Thursday, January 26, 2012

The problems with restricting the use of used games

We just keep getting hit with used games issues.  Anyway, according to this Kotaku article there may be some sort of anti used game software on the system.  Which leads to three main problems.

1) Sharing  One huge problem of this is the inability to share games between family members, friends, etc.  If I want to show off a game, it has to be on MY system.  I can't just bring a game over to someone's house and show it there.  A family member can't pass a game along because they grew out of "Viva Pinata" or whatever.  It restricts the ability to share games, and therefore future profits.  My family bought our N64 (And the Banjo games) because my brother played them with a friend.  Interactions like this usually build future buys down the line.  Playing that game has lead to some of my favorite gaming memories and this blog.  This is especially true for digital releases.  I can't send my copies of Trine to my friends. 

2) When games cease to be published.  The World Ends With You is a fantastic game. It's has an amazing story and localization.  The art is gorgeous. The battle system is beyond compare.  It is also no longer published.  If you want to get a game now, you have to buy it used.  No, none of the later profits go back to the company, but with anti used game software, no one can try the game later. Final Fantasy VI has been out of date even longer.  I got my copy on ebay. I love it to death, and I would not know how wonderful it is and how amazing Cyan is without being able to play a game used.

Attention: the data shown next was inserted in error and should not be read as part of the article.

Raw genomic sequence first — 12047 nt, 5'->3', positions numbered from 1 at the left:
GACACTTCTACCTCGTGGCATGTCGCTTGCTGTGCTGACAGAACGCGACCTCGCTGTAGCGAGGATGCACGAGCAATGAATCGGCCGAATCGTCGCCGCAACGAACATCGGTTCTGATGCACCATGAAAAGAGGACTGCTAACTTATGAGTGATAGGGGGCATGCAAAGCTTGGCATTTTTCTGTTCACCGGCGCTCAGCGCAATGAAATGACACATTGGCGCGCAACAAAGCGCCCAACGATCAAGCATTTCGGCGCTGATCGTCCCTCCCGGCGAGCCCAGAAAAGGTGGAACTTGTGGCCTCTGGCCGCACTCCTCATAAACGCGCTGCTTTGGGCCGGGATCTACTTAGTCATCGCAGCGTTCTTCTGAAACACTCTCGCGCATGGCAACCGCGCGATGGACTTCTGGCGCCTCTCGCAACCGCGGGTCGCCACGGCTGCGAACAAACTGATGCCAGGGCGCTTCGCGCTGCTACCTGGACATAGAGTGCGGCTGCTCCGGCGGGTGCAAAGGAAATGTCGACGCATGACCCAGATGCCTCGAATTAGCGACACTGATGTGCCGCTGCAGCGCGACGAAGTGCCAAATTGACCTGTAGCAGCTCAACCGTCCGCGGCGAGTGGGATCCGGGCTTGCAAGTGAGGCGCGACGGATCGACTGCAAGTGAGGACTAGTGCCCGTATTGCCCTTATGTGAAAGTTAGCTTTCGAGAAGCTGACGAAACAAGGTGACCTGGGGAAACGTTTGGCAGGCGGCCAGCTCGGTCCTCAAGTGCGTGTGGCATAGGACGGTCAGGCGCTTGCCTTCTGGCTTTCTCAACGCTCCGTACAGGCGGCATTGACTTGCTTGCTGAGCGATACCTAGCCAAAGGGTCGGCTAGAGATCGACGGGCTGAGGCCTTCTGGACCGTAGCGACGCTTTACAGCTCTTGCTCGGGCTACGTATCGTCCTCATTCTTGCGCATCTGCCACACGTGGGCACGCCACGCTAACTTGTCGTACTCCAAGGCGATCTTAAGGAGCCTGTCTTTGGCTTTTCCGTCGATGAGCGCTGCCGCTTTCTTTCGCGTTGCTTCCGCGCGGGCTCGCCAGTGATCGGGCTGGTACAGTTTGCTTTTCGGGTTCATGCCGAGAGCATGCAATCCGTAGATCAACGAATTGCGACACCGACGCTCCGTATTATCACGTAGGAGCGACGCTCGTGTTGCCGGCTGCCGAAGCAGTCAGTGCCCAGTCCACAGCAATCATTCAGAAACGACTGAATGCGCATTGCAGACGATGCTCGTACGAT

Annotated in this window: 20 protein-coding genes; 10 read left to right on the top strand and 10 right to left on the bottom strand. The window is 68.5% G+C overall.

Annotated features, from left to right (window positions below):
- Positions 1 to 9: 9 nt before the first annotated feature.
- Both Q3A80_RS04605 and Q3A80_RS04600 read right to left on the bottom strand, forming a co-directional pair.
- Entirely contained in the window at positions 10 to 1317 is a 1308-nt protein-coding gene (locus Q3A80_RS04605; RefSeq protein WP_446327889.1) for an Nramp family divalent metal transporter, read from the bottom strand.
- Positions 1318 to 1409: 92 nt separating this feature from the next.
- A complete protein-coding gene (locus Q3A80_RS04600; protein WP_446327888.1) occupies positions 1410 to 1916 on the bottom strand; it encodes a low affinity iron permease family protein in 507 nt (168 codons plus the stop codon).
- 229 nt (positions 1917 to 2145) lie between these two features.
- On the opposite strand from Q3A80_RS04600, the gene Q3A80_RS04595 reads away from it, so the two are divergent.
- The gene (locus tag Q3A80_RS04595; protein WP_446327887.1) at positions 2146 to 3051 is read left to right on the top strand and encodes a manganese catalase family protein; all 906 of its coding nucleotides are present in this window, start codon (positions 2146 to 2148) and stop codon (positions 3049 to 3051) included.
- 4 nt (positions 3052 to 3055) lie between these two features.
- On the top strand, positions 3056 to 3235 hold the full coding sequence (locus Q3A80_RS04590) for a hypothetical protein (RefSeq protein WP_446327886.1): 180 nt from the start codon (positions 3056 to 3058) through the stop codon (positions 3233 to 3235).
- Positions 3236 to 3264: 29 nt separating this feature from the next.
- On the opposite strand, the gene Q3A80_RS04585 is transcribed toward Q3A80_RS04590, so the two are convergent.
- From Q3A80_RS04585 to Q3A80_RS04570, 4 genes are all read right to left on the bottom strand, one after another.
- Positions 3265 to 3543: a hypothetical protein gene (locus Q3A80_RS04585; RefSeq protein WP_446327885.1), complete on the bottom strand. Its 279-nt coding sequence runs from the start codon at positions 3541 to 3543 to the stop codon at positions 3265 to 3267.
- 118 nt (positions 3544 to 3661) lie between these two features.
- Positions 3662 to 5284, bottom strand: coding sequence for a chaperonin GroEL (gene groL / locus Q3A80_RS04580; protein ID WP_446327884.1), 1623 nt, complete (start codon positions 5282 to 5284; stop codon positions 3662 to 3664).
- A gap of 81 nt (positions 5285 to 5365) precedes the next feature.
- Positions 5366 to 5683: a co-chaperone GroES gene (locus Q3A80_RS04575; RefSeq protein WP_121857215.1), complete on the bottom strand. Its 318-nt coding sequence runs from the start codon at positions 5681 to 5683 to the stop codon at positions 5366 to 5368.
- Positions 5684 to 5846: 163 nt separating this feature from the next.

3) No real copies.  One of the big debates in PC gaming now is DRM.  The end result though for the more intense DRM is even if you buy a physical copy of a PC game you only own the license. If you can not check into certain servers, the game will refuse to play since it can't say the copy is legit.  This really punishes the users rather then the pirates (If the servers are down on the company side or the internet is out, you can't play your own, legal, copy)  Of course people turn to pirates then, they bought the game, they want to freaking play it. 

If this rumor is true, it restricts player interactions and possible future sales.  Yes, they get more money NOW but it lowers likabiliity down the road and future sales.  How many fans do companies have now because someone decided to give their friend a copy of their game, or they bought a game cheap off of ebay?  


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